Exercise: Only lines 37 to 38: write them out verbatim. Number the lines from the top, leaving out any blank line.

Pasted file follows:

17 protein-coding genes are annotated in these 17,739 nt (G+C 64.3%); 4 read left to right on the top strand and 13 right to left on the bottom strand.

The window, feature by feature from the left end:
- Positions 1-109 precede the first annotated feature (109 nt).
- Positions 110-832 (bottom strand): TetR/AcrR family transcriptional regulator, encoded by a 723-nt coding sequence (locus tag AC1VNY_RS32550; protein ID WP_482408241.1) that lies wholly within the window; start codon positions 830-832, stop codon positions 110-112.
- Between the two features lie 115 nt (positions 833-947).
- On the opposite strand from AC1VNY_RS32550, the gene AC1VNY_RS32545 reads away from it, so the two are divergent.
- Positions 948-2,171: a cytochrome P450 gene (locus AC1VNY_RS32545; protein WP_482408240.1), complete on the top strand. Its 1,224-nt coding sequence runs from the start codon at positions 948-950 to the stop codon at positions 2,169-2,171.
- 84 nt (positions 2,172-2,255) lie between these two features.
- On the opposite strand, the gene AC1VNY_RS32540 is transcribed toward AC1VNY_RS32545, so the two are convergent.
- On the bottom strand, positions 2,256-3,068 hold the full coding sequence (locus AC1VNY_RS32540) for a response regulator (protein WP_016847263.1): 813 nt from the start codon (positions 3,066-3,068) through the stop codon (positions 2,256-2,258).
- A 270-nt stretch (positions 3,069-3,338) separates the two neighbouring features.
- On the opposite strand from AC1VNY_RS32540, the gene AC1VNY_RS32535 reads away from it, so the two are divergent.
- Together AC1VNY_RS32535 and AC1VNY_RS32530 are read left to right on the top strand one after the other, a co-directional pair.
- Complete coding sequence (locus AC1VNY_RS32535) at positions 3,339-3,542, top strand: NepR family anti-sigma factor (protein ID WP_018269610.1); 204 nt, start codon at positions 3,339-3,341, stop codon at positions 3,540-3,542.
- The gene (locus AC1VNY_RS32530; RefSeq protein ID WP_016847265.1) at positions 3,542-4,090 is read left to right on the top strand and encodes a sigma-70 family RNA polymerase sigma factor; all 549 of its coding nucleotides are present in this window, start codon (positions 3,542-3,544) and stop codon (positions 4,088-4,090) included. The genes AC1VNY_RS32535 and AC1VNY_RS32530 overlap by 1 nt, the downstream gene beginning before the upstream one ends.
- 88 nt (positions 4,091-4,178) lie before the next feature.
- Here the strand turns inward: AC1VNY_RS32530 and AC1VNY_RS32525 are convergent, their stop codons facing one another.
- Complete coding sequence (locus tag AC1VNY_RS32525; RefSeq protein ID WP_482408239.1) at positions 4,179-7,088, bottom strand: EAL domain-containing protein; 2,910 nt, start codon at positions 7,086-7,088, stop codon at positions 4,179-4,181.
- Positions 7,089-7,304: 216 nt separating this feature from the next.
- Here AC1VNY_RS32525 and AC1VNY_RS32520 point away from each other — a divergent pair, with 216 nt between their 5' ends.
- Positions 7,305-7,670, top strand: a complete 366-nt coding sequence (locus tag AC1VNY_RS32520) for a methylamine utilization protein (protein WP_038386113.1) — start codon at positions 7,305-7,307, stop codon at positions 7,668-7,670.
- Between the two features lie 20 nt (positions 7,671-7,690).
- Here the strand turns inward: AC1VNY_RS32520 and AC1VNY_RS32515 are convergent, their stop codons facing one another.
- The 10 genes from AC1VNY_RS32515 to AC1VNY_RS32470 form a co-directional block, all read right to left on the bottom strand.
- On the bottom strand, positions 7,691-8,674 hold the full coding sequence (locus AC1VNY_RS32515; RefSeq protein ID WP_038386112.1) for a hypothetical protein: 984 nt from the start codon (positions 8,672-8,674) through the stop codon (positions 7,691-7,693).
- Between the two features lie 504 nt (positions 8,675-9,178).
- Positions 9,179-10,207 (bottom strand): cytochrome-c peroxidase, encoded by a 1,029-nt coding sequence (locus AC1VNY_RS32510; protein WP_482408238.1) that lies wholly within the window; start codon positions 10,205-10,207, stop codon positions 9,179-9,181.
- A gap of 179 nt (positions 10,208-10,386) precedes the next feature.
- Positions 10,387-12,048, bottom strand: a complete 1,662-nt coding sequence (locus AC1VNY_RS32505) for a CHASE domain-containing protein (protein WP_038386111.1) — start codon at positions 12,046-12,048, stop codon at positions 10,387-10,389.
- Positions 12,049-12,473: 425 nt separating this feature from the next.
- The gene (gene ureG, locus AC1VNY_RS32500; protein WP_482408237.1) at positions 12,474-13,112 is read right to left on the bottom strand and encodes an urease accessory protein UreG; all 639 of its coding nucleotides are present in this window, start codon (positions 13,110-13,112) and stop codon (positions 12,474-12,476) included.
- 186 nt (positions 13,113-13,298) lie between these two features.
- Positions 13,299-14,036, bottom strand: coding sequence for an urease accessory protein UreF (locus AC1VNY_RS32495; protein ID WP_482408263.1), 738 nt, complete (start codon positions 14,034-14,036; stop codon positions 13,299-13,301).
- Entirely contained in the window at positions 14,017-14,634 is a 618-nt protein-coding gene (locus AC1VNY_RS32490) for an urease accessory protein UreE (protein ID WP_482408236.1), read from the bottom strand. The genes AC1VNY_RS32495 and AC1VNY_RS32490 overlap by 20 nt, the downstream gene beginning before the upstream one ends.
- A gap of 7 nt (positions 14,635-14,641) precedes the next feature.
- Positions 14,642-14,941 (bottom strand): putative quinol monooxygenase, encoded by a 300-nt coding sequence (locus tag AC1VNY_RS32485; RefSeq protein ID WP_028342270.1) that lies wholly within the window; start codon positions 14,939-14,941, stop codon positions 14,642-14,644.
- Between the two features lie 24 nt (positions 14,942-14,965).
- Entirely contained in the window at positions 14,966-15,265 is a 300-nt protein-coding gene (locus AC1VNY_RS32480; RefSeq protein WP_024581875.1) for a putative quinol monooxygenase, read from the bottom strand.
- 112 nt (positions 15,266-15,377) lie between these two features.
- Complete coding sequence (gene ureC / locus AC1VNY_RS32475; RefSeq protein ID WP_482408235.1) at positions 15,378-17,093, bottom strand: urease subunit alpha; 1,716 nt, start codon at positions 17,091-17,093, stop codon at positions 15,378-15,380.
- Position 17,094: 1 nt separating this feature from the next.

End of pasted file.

- Between the two features lie 24 nt (positions 14,942-14,965).
- Entirely contained in the window at positions 14,966-15,265 is a 300-nt protein-coding gene (locus AC1VNY_RS32480; RefSeq protein WP_024581875.1) for a putative quinol monooxygenase, read from the bottom strand.